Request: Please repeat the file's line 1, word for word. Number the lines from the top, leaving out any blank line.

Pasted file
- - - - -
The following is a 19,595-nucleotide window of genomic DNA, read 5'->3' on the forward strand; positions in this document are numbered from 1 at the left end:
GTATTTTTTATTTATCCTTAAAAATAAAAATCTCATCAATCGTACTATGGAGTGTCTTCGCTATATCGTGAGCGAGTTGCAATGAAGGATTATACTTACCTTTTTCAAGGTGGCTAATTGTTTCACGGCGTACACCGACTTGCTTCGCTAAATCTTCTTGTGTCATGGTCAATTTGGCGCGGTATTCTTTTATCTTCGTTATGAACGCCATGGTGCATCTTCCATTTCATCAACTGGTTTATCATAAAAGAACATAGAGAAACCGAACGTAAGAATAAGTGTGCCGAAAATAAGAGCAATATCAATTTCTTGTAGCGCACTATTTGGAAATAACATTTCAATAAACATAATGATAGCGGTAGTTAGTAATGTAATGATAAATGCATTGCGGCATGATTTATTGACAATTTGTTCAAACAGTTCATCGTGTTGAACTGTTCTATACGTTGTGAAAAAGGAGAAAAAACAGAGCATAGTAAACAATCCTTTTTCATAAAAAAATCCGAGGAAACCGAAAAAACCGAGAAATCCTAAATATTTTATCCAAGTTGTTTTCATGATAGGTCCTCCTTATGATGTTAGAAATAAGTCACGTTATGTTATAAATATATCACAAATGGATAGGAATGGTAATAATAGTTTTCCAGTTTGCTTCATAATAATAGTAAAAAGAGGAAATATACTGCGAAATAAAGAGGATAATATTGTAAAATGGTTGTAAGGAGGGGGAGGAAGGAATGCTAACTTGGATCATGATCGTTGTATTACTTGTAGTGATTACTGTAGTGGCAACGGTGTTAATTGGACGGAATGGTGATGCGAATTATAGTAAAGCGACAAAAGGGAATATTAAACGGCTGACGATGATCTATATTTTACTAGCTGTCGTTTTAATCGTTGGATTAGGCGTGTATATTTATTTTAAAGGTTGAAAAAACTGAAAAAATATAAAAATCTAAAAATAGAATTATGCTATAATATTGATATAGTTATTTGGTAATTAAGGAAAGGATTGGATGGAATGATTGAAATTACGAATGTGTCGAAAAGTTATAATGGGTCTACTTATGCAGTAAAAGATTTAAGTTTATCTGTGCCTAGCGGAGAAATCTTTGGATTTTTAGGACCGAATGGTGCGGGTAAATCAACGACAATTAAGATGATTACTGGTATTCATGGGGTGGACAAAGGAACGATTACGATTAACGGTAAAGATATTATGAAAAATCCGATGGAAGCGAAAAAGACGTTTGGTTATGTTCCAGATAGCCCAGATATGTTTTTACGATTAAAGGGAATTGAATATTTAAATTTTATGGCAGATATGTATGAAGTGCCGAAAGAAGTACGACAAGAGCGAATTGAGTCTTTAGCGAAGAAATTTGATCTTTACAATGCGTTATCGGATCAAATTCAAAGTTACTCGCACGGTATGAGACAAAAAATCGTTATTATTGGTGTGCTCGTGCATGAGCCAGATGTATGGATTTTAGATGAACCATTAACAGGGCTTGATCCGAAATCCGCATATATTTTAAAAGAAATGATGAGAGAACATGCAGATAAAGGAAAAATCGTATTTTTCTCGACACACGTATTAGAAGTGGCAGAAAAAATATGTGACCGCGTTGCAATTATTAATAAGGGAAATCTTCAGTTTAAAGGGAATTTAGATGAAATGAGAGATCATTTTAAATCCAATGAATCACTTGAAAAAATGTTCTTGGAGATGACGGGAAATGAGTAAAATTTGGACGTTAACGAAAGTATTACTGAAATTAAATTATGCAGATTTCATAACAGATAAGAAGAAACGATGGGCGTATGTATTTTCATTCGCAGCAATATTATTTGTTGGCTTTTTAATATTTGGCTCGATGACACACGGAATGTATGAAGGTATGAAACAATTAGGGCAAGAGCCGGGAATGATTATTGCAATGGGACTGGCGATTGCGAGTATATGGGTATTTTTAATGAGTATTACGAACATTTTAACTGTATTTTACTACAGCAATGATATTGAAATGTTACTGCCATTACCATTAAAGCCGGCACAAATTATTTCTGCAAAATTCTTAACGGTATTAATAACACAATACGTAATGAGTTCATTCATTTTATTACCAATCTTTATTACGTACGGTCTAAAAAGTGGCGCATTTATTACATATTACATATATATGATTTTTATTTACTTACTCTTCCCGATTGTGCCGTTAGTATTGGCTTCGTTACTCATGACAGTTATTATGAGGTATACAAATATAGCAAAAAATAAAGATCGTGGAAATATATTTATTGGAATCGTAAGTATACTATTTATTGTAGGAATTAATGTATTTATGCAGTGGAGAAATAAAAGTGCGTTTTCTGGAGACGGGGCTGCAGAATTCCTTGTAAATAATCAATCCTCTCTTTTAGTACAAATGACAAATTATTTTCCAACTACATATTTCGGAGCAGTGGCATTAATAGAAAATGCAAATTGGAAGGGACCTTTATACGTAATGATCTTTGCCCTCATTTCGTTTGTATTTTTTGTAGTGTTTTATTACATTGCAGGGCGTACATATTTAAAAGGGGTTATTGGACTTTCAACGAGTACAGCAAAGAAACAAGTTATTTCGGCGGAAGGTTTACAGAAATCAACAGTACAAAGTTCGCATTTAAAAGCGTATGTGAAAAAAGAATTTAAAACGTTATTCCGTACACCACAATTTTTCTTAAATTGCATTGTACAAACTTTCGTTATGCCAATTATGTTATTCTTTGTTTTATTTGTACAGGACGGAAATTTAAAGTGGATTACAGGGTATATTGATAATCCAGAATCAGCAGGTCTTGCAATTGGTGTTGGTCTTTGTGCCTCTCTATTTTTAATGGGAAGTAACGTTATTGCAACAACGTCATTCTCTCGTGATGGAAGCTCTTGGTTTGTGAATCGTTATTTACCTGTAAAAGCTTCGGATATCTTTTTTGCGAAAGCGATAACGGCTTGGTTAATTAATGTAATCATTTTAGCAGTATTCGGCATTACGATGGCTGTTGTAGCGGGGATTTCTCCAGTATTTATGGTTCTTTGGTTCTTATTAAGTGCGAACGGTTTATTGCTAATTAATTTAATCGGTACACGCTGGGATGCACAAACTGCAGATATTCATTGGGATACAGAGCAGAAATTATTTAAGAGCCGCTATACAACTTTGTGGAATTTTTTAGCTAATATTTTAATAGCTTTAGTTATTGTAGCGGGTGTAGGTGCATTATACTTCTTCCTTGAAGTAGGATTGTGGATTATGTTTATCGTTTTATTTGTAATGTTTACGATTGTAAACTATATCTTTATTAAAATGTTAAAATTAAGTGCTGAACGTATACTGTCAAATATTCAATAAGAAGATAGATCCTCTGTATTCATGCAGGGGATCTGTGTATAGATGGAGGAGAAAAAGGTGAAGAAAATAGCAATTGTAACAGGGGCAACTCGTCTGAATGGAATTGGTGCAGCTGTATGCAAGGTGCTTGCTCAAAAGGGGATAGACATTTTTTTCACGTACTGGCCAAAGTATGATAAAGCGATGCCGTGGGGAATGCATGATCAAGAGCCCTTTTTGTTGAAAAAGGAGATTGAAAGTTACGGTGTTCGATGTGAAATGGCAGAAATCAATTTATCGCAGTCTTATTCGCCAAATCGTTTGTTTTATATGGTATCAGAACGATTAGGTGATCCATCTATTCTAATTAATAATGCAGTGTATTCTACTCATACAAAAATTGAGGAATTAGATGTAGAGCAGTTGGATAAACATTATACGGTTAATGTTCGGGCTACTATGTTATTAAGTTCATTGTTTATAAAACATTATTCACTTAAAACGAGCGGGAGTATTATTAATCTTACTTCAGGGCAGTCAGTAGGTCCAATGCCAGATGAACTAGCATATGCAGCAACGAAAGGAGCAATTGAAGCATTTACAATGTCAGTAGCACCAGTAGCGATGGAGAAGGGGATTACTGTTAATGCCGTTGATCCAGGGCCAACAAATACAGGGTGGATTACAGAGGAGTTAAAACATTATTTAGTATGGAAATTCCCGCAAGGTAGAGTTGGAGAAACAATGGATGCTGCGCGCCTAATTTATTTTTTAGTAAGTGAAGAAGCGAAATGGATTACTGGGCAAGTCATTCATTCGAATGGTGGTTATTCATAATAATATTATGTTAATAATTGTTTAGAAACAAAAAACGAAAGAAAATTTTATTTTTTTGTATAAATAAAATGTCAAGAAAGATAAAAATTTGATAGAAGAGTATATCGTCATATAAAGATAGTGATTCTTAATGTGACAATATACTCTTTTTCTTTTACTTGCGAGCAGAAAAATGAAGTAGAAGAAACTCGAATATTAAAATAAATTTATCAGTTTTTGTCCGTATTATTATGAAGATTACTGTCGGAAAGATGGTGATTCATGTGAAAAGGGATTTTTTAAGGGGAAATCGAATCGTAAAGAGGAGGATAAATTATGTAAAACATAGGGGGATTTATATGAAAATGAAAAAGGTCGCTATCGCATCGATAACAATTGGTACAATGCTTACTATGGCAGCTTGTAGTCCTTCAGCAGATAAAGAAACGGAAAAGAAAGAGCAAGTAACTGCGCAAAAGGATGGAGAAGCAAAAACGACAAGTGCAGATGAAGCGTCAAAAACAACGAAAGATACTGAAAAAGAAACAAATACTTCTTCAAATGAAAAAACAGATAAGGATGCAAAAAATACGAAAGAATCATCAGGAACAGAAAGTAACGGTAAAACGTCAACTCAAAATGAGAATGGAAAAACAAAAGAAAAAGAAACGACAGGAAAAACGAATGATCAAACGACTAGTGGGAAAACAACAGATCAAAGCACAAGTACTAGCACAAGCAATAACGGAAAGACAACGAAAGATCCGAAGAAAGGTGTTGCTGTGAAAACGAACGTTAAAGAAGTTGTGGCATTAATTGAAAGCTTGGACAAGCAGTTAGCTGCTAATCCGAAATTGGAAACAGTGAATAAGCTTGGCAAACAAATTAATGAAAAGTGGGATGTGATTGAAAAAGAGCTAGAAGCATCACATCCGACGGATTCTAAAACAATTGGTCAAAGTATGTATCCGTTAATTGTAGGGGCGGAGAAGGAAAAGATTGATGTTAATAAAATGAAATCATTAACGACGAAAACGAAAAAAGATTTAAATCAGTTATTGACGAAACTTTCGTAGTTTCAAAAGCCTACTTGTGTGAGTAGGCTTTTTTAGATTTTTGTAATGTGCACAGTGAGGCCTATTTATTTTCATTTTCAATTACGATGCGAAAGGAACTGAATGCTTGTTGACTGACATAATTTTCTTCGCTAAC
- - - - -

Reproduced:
The following is a 19,595-nucleotide window of genomic DNA, read 5'->3' on the forward strand; positions in this document are numbered from 1 at the left end: